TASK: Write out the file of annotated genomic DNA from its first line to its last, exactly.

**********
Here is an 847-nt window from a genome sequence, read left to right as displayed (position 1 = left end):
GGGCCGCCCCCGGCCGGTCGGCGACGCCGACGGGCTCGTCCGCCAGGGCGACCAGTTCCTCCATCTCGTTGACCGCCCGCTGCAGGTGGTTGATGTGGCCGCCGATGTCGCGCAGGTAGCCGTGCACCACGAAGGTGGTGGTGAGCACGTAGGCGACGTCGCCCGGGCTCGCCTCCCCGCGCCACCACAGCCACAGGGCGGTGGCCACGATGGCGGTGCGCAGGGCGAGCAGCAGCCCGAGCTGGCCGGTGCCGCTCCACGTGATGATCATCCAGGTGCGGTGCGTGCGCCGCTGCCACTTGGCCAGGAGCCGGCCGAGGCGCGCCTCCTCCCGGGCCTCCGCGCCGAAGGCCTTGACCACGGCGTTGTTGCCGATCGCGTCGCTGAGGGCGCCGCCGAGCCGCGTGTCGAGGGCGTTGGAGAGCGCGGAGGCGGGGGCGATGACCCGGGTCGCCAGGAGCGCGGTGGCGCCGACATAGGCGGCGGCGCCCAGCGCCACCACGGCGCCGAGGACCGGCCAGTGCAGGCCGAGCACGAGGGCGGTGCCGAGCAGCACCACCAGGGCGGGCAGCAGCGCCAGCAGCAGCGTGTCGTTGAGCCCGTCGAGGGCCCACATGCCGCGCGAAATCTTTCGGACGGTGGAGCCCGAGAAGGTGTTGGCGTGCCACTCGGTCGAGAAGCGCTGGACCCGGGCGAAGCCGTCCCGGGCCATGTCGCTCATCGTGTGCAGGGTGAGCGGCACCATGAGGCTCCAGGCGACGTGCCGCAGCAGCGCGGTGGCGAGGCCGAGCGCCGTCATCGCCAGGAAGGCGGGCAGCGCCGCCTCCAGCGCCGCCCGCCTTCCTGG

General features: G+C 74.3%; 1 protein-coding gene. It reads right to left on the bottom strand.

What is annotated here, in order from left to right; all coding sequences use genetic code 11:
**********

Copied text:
Here is an 847-nt window from a genome sequence, read left to right as displayed (position 1 = left end):
GGGCCGCCCCCGGCCGGTCGGCGACGCCGACGGGCTCGTCCGCCAGGGCGACCAGTTCCTCCATCTCGTTGACCGCCCGCTGCAGGTGGTTGATGTGGCCGCCGATGTCGCGCAGGTAGCCGTGCACCACGAAGGTGGTGGTGAGCACGTAGGCGACGTCGCCCGGGCTCGCCTCCCCGCGCCACCACAGCCACAGGGCGGTGGCCACGATGGCGGTGCGCAGGGCGAGCAGCAGCCCGAGCTGGCCGGTGCCGCTCCACGTGATGATCATCCAGGTGCGGTGCGTGCGCCGCTGCCACTTGGCCAGGAGCCGGCCGAGGCGCGCCTCCTCCCGGGCCTCCGCGCCGAAGGCCTTGACCACGGCGTTGTTGCCGATCGCGTCGCTGAGGGCGCCGCCGAGCCGCGTGTCGAGGGCGTTGGAGAGCGCGGAGGCGGGGGCGATGACCCGGGTCGCCAGGAGCGCGGTGGCGCCGACATAGGCGGCGGCGCCCAGCGCCACCACGGCGCCGAGGACCGGCCAGTGCAGGCCGAGCACGAGGGCGGTGCCGAGCAGCACCACCAGGGCGGGCAGCAGCGCCAGCAGCAGCGTGTCGTTGAGCCCGTCGAGGGCCCACATGCCGCGCGAAATCTTTCGGACGGTGGAGCCCGAGAAGGTGTTGGCGTGCCACTCGGTCGAGAAGCGCTGGACCCGGGCGAAGCCGTCCCGGGCCATGTCGCTCATCGTGTGCAGGGTGAGCGGCACCATGAGGCTCCAGGCGACGTGCCGCAGCAGCGCGGTGGCGAGGCCGAGCGCCGTCATCGCCAGGAAGGCGGGCAGCGCCGCCTCCAGCGCCGCCCGCCTTCCTGG

General features: G+C 74.3%; 1 protein-coding gene. It reads right to left on the bottom strand.

What is annotated here, in order from left to right; all coding sequences use genetic code 11: